With the launch of our new website, we developed a mobile site to go along with it. We thought we would explain here some of our decisions when it came to design and development when putting together our mobile site.
Our Redirect Option
We really didn’t want to force mobile viewers to head over to our mini site. Rather, we wanted to provide our viewers with the option to choose whichever version best suits their needs. Now with the iPad and other larger semi-mobile devices, it would depend on the users view whether they want to view the regular website or the mobile version. With those items in mind, we decided to add a fairly large option below our main home page callout giving people the option to opt into our mini site. Further when on the mobile site, there is always a link at the bottom linking back to the full version of our website.
Other Mobile Statements
There are a couple items that we’re using on our site that don’t really blend well on mobile devices. On our home page, we have the laptop to the right scrolling between some of our featured projects. Utilizing CSS, we can tell the browser to not allow any right and left scrolling as that dynamic is floating off the screen depending on your monitor resolution. However, on a mobile device like the iPhone, it ignores the CSS property and you’re forced to see the entire dynamic area, which in turn, unbalances the website. To fix this issue, we have a simple ‘if else’ statement that says, ‘If the site is viewed on a mobile device, display this. Otherwise, display this.’ We used that technique in other places as well to tighten up our full site when view on a mobile device.
Obvious Links: Quick Call & Email
One of the simplest things that can be added to a mobile site are the quick call or email links. When the call button is clicked on a smart phone, a popup comes up asking if you want to call our number. Similar with the email, when clicked the mobile email client will open up. Both items are very simple ways to increase usability on mobile websites.
Being that the mobile version is mostly going to be view on small handheld devices, we really wanted to simplify the information on our website to suit its platform. Essentially we took the top level navigation of our full website, and added the basics from the content onto the mobile site. This way, we can still provide mobile viewer with quality content and information, as well as super easy ways to contact us.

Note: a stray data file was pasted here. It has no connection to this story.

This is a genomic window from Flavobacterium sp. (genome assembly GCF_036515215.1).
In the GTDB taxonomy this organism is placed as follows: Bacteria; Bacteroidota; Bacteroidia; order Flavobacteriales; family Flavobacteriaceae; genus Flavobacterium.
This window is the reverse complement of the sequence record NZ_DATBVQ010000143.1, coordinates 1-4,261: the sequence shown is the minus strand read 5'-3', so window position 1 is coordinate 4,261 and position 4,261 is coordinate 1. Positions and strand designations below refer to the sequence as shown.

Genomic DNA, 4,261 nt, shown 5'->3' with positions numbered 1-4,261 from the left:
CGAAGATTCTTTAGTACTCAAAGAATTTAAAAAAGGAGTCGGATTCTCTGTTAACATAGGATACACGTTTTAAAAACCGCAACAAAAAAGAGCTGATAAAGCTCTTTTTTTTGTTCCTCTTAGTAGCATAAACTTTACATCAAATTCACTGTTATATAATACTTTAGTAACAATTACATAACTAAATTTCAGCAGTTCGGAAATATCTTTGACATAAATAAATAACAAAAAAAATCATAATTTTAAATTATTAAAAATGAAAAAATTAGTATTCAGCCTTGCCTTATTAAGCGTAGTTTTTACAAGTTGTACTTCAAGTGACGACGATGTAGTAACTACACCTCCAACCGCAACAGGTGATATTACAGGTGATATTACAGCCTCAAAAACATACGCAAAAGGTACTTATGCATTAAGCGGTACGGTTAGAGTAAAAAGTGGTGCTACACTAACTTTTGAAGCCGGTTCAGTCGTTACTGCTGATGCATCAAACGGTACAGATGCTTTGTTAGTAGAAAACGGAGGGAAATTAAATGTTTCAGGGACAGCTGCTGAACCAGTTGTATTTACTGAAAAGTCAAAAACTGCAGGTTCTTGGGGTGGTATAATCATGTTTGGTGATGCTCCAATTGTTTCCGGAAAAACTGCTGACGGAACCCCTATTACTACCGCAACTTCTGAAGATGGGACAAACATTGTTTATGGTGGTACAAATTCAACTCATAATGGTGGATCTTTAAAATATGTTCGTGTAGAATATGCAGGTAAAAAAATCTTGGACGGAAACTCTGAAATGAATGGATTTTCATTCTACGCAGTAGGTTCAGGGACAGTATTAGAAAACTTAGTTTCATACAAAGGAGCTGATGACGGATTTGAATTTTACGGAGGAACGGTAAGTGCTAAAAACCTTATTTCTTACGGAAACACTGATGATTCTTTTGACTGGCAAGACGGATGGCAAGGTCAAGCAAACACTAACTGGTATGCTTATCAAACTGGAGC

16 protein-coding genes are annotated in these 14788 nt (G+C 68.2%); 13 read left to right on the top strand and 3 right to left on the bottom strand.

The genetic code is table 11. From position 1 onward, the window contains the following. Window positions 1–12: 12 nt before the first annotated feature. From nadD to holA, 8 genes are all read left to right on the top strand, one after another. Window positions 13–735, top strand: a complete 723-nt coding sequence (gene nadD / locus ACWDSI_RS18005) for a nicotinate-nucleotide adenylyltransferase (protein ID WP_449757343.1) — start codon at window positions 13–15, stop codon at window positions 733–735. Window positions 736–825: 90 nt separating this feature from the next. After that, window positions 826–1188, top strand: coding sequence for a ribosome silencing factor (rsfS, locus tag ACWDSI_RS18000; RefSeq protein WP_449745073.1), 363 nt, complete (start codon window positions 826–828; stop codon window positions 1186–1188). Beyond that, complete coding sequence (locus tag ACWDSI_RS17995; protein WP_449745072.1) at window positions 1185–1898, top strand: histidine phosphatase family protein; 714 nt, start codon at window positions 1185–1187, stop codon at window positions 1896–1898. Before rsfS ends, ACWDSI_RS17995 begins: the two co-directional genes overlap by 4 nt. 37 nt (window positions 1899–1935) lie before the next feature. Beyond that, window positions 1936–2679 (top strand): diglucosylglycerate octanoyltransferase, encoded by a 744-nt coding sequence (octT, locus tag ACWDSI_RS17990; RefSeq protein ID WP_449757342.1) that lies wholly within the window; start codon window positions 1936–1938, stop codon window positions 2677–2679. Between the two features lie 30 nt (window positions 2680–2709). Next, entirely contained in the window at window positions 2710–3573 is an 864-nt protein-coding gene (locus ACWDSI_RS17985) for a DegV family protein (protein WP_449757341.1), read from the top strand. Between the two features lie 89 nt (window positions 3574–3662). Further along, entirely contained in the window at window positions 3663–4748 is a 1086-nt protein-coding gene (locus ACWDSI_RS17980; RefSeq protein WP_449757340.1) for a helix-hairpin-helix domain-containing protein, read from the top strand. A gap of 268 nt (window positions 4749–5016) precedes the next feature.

Mini Blog Decision
When it came to our blog, we still wanted to offer some of our blog entries to our viewers. On the other hand, we didn’t want to overcomplicate our mini site. So we decided to showcase the 5 latest entries from our blog. In doing so, we didn’t want people to be confused as to why there are only 5 blog entries available on our mini site. Our solution was to have a link below the list of blog articles letting people know that if they are interested in browsing all of our blog entries, that they should visit our full website.
This is just a short overview on some of our decisions we made while developing our mobile website. Basically to summarize, we knew that we needed to keep things as simple as possible to increase usability when it came to mobile viewers actually using our site. Further, we wanted to make it very easy for people to get back to the full site if they wanted to. That’s the long and short of it. Open up your browser on your smart phone and check it out for yourself!